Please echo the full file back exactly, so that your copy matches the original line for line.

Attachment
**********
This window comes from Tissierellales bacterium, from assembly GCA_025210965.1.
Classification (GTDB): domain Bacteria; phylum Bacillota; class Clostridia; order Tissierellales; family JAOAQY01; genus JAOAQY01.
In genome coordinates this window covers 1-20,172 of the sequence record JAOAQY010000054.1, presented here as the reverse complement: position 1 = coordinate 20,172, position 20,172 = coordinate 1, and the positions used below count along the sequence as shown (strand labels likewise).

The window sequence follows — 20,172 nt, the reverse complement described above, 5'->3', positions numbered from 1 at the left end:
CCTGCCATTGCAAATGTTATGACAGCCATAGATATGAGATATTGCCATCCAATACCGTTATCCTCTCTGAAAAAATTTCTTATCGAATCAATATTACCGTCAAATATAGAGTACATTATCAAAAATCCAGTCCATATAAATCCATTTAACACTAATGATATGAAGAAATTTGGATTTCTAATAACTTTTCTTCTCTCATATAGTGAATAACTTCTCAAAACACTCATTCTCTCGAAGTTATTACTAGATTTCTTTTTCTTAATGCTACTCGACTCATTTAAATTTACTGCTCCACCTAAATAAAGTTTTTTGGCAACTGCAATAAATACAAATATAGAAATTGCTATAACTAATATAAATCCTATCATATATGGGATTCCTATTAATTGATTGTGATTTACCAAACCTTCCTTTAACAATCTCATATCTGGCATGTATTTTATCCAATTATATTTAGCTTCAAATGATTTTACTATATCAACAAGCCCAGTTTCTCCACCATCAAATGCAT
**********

This window comes from Tissierellales bacterium, from assembly GCA_025210965.1.
Classification (GTDB): domain Bacteria; phylum Bacillota; class Clostridia; order Tissierellales; family JAOAQY01; genus JAOAQY01.
In genome coordinates this window covers 1-20,172 of the sequence record JAOAQY010000054.1, presented here as the reverse complement: position 1 = coordinate 20,172, position 20,172 = coordinate 1, and the positions used below count along the sequence as shown (strand labels likewise).

The window sequence follows — 20,172 nt, the reverse complement described above, 5'->3', positions numbered from 1 at the left end:
CCTGCCATTGCAAATGTTATGACAGCCATAGATATGAGATATTGCCATCCAATACCGTTATCCTCTCTGAAAAAATTTCTTATCGAATCAATATTACCGTCAAATATAGAGTACATTATCAAAAATCCAGTCCATATAAATCCATTTAACACTAATGATATGAAGAAATTTGGATTTCTAATAACTTTTCTTCTCTCATATAGTGAATAACTTCTCAAAACACTCATTCTCTCGAAGTTATTACTAGATTTCTTTTTCTTAATGCTACTCGACTCATTTAAATTTACTGCTCCACCTAAATAAAGTTTTTTGGCAACTGCAATAAATACAAATATAGAAATTGCTATAACTAATATAAATCCTATCATATATGGGATTCCTATTAATTGATTGTGATTTACCAAACCTTCCTTTAACAATCTCATATCTGGCATGTATTTTATCCAATTATATTTAGCTTCAAATGATTTTACTATATCAACAAGCCCAGTTTCTCCACCATCAAATGCAT